In part one, I discussed the details of the new scam. Now I will examine several ethical and legal concerns...
What are the ethical and legal concerns and why are they pertinent to me?
First, by failing to preserve client property, the lawyer may violate Model Rule of Professional Conduct 1.15 (“Rule 1.15”). Under Rule 1.15, lawyers have obligations of safeguarding, accounting and delivery when holding the money or property of others. Rule 1.15 does not expressly include an intent element and some authorities have suggested that no intent need be proven to establish a violation.
Most state bar associations have not yet directly addressed the lawyer’s ethical duties when a third party not employed or supervised by the lawyer steals client funds. The North Carolina State Bar was the first to address this question in an October 2015 Ethics Opinion. According to the Opinion, lawyers are required to use reasonable care to prevent third parties from gaining access to client funds held in the trust account.
As a result, a duty is imposed upon the lawyer to implement reasonable security measures, such as telephoning the intended recipient of the funds at the phone number listed in the lawyer’s file or confirming the intended recipient’s email address.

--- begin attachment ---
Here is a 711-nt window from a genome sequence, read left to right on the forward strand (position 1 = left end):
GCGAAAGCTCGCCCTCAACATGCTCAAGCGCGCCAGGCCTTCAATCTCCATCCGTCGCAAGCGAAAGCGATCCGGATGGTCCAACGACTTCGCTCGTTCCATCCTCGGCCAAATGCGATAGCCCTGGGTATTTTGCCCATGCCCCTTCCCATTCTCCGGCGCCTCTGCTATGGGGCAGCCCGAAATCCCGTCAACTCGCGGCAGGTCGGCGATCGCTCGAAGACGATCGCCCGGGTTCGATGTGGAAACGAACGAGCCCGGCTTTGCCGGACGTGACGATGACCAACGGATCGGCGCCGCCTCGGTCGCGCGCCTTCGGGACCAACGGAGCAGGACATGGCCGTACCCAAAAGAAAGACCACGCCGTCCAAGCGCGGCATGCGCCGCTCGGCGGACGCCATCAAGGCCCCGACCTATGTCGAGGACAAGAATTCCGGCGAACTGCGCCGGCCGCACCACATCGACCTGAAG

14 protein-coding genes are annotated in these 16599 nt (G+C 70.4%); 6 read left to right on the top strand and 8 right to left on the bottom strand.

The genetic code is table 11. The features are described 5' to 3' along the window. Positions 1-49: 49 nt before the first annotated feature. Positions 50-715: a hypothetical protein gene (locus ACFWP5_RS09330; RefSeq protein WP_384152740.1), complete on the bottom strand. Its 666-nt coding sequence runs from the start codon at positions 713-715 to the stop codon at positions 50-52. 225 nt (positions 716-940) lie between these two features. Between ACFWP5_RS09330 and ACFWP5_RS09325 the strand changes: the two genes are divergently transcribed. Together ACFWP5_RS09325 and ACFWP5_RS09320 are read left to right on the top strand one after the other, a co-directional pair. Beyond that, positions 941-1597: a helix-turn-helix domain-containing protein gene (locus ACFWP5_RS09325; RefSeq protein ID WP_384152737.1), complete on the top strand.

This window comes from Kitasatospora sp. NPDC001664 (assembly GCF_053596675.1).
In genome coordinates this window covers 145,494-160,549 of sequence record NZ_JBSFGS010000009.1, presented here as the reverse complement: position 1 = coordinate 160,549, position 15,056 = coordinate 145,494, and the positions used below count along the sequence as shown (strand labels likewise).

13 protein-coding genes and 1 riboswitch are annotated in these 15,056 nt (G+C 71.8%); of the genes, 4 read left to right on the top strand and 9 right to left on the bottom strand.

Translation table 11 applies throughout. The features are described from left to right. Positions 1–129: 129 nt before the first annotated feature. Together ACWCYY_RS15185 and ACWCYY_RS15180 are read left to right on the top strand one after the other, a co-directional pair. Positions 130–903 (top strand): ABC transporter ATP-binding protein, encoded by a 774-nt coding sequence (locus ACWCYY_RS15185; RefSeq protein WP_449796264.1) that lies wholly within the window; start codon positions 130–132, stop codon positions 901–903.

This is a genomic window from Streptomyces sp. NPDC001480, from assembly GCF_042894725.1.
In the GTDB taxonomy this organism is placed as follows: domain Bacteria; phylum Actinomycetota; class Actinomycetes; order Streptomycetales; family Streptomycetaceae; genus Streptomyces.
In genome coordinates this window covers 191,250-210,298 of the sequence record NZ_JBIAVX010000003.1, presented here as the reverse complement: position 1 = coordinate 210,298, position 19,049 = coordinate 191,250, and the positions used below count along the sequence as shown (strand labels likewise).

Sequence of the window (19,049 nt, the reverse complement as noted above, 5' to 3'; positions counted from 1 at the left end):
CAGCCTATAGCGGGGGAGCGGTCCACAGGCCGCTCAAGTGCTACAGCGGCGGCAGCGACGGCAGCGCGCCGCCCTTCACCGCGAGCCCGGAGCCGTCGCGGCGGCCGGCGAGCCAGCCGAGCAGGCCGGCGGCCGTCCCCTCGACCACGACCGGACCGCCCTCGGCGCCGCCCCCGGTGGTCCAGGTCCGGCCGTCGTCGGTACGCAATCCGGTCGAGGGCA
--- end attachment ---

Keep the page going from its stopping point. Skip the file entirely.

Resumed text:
In addition, the lawyer has affirmative duties to “educate himself regularly as to the security risks of online banking; to actively maintain end-user security at the law firm through safety practices such as strong password policies and procedures, the use of encryption and security software, and the hiring of an information technology consultant to advise the lawyer or firm employees; and to insure that all staff members who assist with the management of the trust account receive training on and abide by the security measures adopted by the firm.”
Am I responsible if my client is a victim of this scam?
The Opinion concludes that when a lawyer fails to take reasonable care to minimize the risks to client funds by implementing reasonable security measures, the lawyer may be found professionally responsible and may be required to replace funds stolen by the criminal.
Knowing that you might be responsible if this were to occur should generate some concerns. However, knowing how to implement proven risk control measures can help reduce the threat of being victim to such an attack. Part three of this three- blog series will conclude with actionable tips to reduce your risk of being a victim.
 See In re Mayeaux, 762 So.2d 1072 (La. 2000)(“lawyer’s mistake, good faith, or lack of conscious wrongdoing does not negate an infraction of the rule”); Att’y Grievance Comm’n v. Stolarz, 842 A.2d 42 (Md. 2004)(“an unintentional violation…is still a violation of the attorney’s affirmative duties imposed by the rule”); Restatement (Third) of the Law Governing Lawyers §5 cmt. (d)(2000).
 See FEO 6, The North Carolina State Bar, October 23, 2015.
 See 2011 FEO 7, The North Carolina State Bar, 2011; 2015 FEO 6, The North Carolina State Bar, October 23, 2015.
 See, e.g., 2015 FEO 6, The North Carolina State Bar, October 23, 2015.